Sunday, October 31, 2010

Sanity Restored

I can't let the month of October end without having made a single blog post, and conveniently I just got back from Washington DC, having migrated there along with thousands of others for the Rally to Restore Sanity. So for any of you who may have watched the rally on TV (whether Comedy Central or C-SPAN) or the internet and wondered what it was like down on the ground, the answer: a whole lot of fun.

Yes, the sheer quantity of people was pretty insane. The estimate is over 250,000 people. A bunch of people I talked to after the fact said they couldn't really see or hear most of what went on. And that was the case for me some of the time too, especially when I first arrived to find myself right in the middle of a busy passing lane, but once I got settled in front of a Jumbotron (and once they finally turned up the volume), it was all good.

There may have been a lot of people, but everyone very much acted within the spirit of the day. There was no pushing and shoving, even in the 45 minutes it took to exit. Instead everyone was polite, courteous, and friendly. Most of the crowd was happy to chat with each other. While I expected a demographic closer to what I imagined Daily Show's audience to be (young white men), that's not who I saw at the rally. My immediate area had more people my parents' age than my age, equal numbers of men and women, and a good amount of racial diversity as well (though yes, still predominantly white).

As for the show itself, I imagine it may have played like a pretty decent episode of Daily Show or Colbert on TV, but of course it was a whole lot more enjoyable live. All the critics concerned about what the rally means for Jon Stewart's role in society can relax. This was no serious political rally - it was a positive, fun, upbeat, and entertaining gathering of good people to have a good time. Much of the content was completely apolitical, addressing sanity and fear more in the abstract. And when it did get political it was always in the most positive way, appealing everyone to just get along.

The Roots made for a great opening act, immediately getting everyone pumped. Then John Legend came on and took the energy down a notch. I guess if the idea of the rally was to keep everyone mellow, chill, and sane, he did his job, but after a little while it started to feel like nap time. I was surprised the Mythbusters segment even made it to TV. It was a clear "warm up the crowd" ploy that went about 15 minutes too long (though I admit I couldn't hear a lot of it).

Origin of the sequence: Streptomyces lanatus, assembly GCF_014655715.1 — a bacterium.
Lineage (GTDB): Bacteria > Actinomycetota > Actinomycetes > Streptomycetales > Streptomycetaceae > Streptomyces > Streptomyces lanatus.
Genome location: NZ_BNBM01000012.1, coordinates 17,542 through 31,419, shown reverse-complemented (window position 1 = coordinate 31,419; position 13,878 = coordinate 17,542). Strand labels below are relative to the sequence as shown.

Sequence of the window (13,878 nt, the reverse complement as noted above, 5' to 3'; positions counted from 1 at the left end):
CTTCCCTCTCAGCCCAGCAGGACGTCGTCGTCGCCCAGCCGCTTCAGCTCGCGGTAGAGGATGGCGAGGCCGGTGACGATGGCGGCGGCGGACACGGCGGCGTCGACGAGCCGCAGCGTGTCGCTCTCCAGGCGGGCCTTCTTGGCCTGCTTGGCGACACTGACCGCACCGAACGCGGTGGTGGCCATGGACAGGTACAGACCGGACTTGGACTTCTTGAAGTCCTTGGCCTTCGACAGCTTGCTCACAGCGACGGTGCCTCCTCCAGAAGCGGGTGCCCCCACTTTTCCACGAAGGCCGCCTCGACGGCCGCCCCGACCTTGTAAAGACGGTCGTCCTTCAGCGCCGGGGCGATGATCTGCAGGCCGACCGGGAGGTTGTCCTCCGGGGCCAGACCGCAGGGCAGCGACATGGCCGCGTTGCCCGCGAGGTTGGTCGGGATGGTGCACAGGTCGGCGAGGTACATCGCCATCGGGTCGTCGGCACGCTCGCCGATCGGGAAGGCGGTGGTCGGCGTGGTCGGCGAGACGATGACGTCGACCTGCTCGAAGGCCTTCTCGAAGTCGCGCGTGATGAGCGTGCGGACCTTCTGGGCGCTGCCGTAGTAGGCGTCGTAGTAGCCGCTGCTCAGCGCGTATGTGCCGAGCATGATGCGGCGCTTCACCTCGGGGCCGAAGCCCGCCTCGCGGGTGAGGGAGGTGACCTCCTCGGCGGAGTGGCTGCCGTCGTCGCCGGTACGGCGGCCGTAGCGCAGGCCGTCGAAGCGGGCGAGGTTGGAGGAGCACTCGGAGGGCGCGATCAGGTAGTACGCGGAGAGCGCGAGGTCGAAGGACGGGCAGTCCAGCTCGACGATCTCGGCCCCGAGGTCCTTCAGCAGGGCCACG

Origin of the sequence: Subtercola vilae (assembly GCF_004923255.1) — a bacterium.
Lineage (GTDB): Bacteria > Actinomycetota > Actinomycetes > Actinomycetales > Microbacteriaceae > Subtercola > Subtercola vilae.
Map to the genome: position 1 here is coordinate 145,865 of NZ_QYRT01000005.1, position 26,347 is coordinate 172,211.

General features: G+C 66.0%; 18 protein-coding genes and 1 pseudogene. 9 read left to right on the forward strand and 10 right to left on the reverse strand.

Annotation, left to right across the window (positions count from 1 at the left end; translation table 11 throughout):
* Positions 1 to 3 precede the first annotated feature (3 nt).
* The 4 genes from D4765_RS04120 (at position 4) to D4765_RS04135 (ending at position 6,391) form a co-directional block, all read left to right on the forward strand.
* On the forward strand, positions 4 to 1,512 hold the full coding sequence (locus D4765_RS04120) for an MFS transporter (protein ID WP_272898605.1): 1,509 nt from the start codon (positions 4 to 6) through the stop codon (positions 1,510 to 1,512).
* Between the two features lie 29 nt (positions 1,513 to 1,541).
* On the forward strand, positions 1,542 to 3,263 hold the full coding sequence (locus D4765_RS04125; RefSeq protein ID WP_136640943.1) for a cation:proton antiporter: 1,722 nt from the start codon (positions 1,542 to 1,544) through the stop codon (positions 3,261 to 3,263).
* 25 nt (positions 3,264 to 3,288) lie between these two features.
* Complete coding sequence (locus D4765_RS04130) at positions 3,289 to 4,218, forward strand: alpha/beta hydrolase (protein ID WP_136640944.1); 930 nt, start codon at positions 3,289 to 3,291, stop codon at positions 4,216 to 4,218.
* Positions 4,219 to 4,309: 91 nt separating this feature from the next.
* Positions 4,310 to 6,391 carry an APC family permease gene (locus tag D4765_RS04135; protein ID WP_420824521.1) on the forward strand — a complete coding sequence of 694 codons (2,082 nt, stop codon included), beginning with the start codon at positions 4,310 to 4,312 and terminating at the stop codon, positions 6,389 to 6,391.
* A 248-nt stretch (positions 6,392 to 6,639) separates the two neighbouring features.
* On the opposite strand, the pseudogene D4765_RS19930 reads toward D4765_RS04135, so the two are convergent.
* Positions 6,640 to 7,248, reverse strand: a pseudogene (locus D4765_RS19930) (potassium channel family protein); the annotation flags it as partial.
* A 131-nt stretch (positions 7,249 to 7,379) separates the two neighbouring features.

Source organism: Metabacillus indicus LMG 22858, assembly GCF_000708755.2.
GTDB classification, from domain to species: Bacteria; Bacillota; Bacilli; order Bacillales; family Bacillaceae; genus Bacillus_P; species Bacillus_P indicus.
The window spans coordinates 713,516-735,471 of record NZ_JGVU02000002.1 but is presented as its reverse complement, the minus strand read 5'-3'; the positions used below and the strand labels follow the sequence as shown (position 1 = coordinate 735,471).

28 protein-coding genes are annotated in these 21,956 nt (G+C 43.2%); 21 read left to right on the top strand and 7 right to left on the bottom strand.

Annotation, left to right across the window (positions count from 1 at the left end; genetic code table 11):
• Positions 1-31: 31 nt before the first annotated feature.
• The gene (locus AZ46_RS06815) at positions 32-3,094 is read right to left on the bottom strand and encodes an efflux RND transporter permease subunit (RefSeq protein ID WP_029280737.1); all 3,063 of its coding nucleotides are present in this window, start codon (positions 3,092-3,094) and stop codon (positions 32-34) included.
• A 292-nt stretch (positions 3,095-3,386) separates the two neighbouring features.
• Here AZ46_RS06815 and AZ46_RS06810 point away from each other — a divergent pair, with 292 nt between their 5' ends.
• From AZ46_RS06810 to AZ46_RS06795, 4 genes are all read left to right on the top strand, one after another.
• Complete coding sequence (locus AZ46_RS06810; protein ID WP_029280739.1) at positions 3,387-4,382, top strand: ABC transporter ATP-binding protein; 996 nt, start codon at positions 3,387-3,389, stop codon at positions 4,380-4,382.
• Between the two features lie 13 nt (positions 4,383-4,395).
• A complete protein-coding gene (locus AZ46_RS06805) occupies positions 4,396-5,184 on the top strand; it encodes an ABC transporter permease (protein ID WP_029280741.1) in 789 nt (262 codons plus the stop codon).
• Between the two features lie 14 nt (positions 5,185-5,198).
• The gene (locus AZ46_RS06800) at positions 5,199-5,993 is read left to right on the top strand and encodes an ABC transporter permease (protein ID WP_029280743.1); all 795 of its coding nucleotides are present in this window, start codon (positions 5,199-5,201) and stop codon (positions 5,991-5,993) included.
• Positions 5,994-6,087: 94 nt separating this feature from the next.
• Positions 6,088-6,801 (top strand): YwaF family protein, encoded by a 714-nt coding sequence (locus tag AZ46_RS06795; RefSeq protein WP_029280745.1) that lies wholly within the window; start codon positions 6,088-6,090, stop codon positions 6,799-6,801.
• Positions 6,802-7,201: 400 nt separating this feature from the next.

So the show really got going once Jon Stewart and Stephen Colbert took the stage. Loved Colbert's poem as read by Sam Waterston. Enjoyed all of the sanity and fear awards, especially giving one to a 7 year old girl for having more courage than the news organizations that wouldn't let their employees attend. Loved the Stewart and Colbert song, even if it did mean listening to Stewart uncomfortably try to keep up with Colbert vocally. My favorite lyric: "From gay men who watch football to straight men who watch Glee."

Favorite part of the actual show: the dueling train songs. On one side, Cat Stevens/Yusuf Islam, on the other Ozzy Osborne. Hilarious. I enjoyed most of the other guest appearances as well. Fun to see Father Guido Sarducci, though not sure how many other people my age remember him from 1970's SNL. The Kid Rock/Sheryl Crowe duet was...unexpected. A little "We are the World," but felt appropriate for the occasion. And Tony Bennett's presence made the whole thing seem classier.

And Jon Stewart's moment of sincerity at the end felt exactly right to me. It was what those of us who don't throw a fit every time he steps out of his comedian role for a second want from him. He was rational, he put things in perspective, and was even pretty inspiring. It wasn't a tirade against Fox News but a plea for people to strive to be better than all of the sniping of today's age. Very sane.

Best part overall though: the creative signs people carried. Sure, there were a few people who seemed to miss the message of what the rally was about (one poster showing Republicans with Hitler mustaches seemed to completely miss the point), but the vast majority were in the spirit of the event. I wish I could remember more, but here are some of my favorites:

Hitler is a Nazi

No one is Hitler*
*except Hitler

Will Read Tea Party Signs that Need Spellchikking for $5.00

Gay Agenda:
1. Call my mom
2. Buy groceries
3. Equality now

I will hold this sign for 20 minutes max and then I'm done

No more Texas

I Heart Kittens

Bring Back Firefly

Christine O'Donnell turned me into a newt

There's nothing to fear but the Zombie Apocalypse

Any sign referencing The Dude